• Johanna says:

      Oh yes, consistency! I agree…for instance she talks about kids not eating snacks at the playground. Yep, sounds great, but in France there is peer pressue NOT to eat the snack. Here, when everyone else is dishing out the snacks don’t you think your child will want some? :)

      And, I totally get you about the Pastor’s kids thing. I wish it weren’t that way, but I have seen all the time, unfortunately!

  4. I love this. It’s always so interesting to get a peek into someone’s point of view whether it’s through their culture, their experiences, or through their perceptions. It is so interesting to read this book review with your childhood experiences in mind. I’ll have to check it out and add it to my infinitely long list of books that I am working my way through. Thanks for this review, it will give me a lot to think about when I read it.

    • Johanna says:

      “my infinitely long list of books” – yep! I can relate!
      Culture is such a fascinating subject to me!

  5. Thanks for this review!! I’ve been looking forward to your thoughts on it, and really appreciate your perspective on this.

    Like Kerry mentioned in her comment and like you commented, I wonder how big of a role “peer pressure” plays in the way culture plays out into parenting. As a generalized statement, if the entire culture loves food, then certainly it’s much more natural to teach children to love food. (And related to your discussions on habit–how some habits are essentially endemic within certain cultures, both good habits and bad. But they are much easier learned when everyone else is doing them.)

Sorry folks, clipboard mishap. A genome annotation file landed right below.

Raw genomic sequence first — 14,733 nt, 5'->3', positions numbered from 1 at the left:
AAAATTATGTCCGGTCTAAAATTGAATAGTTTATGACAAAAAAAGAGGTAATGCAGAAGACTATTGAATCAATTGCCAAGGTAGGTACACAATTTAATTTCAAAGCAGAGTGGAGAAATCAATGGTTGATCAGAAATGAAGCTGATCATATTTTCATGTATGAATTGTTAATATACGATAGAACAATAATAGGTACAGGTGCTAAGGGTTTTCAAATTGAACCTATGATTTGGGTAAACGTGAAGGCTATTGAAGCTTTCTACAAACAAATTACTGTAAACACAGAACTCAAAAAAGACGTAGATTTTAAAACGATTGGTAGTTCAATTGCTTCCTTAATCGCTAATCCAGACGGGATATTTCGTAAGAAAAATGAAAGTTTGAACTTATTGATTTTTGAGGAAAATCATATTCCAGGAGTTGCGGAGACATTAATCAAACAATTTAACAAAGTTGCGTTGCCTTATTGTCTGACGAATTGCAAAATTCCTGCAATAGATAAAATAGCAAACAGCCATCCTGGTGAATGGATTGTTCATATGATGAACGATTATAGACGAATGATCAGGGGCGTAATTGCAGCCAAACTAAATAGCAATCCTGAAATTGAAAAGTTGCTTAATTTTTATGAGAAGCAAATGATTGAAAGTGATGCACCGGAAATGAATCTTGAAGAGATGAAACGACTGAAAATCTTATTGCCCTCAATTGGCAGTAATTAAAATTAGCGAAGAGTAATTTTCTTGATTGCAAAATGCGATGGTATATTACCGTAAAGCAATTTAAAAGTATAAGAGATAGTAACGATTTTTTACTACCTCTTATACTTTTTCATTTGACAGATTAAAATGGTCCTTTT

Oh, and that school menu looks amazing! :)

    • Johanna says:

      Oh, I definitely do. That is why when I was reading the book, I sometimes thought, well of course they do that… they wouldn’t dare not to! And the culture there is very clearly defined and the French are very proud about that.
      I see the peer pressure parenting right now where we live all the time. Sometimes I wonder what is actual belief/conviction about how to parent and what is conviction on that purely because of the peer pressure.
      One good thing about moving a lot is that we have learned to not let a specific church or sub-culture define our parenting…we aren’t there long enough for that to work and the next place will be different. It has forced us to know why we do what we do and then just do it…even if it is counter-culture (both society and more narrow).
      As to the menu–I know! I wish someone would cook like that at my house. 😉

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  7. World's Apart says:

    I was raised in Mexico, but educated in a parroquial school in the United States (grew up crossing an international point of entry daily). The difference in parenting in the U.S. is that this is not a homogenous culture, it’s a melting pot. So when the culture reinforces so many varying, sometimes conflicting, things, it’s confusing to the child, and stressful to the parent. I am raising my children as I was raised in Mexico with the expectation that they stop what they’re doing and say “hello” and “goodbye”, regardless of the audience, and they are doing quite well (the push-back came when they were young and now into the grade school, they just do it). Same with many other things. It’s more work for the parent, and yes, it’s akward at times, but they know that in their case, some things are not optional.